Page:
Poly relationships are a lot of work. There’s the challenge of keeping a schedule, the pressure to meet different emotional needs and the expectation that it will all be pulled off in a fair and consistent way.
It’s no surprise that with all these moving parts, the word “compromise” gets thrown around a lot in the polysphere. So, what exactly is compromise, and how can you tell if the one you have agreed to is legit?
4 Signs of Fake Polyamory Compromise
1. It’s One Sided
Think of all the times when you’ve been asked to meet a partner halfway on something. Did you really meet halfway, or did you simply give into their demands? Compromise takes two. Both parties are supposed to concede to the other in such a way that no one loses out (or both lose out equally).
Sometimes what’s promised in the moment doesn’t get delivered. People pleasers are especially vulnerable to one-sided compromises, so think in terms of balance and your partner’s track record for following through before agreeing to any changes to your poly plans.
2. You Resent Agreeing to It
Another way in which people pleasers get shafted on the compromise front is by agreeing to things without really thinking them through. Ask yourself: Is what I’m being asked to do fair? and Is this really in my best interest? If the answer to either question is no, don’t do it.
Agreeing to terms that don’t benefit you at all just to make your partner(s) happy, will lead to resentment and could even end in shame, with you not holding up your end of the bargain. You could be the maker of fake compromises if you’re not being honest with yourself.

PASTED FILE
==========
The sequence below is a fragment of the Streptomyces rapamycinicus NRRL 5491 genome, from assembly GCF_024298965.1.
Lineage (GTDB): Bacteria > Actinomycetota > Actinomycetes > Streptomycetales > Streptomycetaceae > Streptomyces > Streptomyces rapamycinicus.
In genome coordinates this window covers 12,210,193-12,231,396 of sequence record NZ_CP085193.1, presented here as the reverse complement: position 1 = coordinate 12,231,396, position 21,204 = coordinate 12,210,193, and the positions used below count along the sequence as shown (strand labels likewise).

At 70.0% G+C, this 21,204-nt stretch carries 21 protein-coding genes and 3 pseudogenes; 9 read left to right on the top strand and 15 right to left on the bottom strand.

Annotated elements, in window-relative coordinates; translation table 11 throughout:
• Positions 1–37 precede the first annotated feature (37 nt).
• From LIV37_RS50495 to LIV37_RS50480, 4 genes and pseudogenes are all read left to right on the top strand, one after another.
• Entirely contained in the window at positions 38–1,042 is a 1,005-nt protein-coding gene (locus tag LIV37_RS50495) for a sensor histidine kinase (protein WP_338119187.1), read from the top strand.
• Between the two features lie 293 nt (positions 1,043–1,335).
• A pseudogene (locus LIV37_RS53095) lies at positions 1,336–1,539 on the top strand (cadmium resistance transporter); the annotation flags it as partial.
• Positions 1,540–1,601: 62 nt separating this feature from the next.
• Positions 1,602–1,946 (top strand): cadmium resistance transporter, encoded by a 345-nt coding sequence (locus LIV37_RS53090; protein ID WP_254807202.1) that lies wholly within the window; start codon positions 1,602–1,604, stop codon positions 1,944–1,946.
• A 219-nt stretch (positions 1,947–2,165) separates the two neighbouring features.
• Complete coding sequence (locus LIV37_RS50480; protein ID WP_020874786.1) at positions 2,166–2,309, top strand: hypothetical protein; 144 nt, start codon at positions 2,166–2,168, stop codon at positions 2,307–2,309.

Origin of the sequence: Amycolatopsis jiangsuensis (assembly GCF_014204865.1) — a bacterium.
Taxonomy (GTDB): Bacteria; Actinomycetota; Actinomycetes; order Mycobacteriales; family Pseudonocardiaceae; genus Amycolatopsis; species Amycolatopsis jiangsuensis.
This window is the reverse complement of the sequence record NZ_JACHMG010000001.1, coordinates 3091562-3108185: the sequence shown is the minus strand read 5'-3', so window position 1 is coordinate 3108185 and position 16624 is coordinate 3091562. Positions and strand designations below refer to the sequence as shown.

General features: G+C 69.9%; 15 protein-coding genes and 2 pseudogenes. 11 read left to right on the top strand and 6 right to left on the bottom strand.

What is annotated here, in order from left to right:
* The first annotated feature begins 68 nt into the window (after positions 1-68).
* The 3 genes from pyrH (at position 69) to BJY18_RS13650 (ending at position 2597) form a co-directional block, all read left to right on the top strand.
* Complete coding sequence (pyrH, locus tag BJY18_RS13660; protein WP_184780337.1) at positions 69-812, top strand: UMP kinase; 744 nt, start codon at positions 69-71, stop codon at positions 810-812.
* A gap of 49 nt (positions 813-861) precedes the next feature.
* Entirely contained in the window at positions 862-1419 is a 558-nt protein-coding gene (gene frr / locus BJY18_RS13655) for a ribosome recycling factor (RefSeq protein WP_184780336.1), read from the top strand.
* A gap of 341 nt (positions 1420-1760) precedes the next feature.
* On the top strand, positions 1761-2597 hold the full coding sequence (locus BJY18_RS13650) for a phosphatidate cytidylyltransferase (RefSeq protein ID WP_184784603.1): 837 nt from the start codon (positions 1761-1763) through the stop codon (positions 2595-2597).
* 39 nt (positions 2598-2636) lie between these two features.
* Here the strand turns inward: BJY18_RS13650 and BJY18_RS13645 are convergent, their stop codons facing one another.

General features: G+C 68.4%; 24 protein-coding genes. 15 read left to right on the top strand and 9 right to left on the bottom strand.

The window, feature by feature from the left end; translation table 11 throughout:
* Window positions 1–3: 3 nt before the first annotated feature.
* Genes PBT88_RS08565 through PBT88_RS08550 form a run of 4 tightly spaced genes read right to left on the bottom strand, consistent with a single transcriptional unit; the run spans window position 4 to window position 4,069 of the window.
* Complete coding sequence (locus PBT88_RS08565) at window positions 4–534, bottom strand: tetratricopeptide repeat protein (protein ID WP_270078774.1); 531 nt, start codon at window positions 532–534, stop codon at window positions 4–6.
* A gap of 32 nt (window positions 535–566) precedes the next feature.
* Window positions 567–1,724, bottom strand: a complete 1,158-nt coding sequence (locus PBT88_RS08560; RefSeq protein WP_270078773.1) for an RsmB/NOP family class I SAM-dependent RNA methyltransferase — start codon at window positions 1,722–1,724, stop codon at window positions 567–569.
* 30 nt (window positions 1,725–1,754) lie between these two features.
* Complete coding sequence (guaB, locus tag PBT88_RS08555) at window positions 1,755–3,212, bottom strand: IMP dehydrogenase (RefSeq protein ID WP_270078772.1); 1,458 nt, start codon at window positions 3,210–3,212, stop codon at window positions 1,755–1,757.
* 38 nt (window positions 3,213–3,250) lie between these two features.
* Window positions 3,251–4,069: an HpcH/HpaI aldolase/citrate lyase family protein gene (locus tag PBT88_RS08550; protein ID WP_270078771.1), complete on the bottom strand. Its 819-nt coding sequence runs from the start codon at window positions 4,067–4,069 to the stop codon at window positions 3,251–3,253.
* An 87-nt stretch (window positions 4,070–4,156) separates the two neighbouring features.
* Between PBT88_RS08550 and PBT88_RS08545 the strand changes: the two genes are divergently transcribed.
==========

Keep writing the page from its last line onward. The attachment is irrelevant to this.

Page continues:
3. It’s Taken for Granted
True compromise should elicit mutual appreciation. It’s a sacrifice on all sides for the greater good. If it’s just assumed that you’ll go along with whatever is asked of you, that you won’t speak up for yourself and that your needs don’t matter, you’re probably being taken advantage of.
The last time you rescheduled a date to accommodate your metamour, were they grateful? When you asked them for the same favor, did they reciprocate? Were they willing to change their plans for you? If not, then no real compromise has taken place.
4. It Feels Wrong
Ultimately, poly compromise should make you feel good, and that your present day inconvenience is worth it because it will lead to the most balanced outcome for all.
If something you’re being asked to do feels wrong, speak up. It can be tricky in the moment to know if what you’re signing off on is a legitimate compromise. You won’t really know until the time comes for your partner to deliver on their end of the deal.
Be mindful of long-term trends and don’t be afraid to point out broken promises if/when they happen.
How do compromise in your poly relationships? Please share your tips!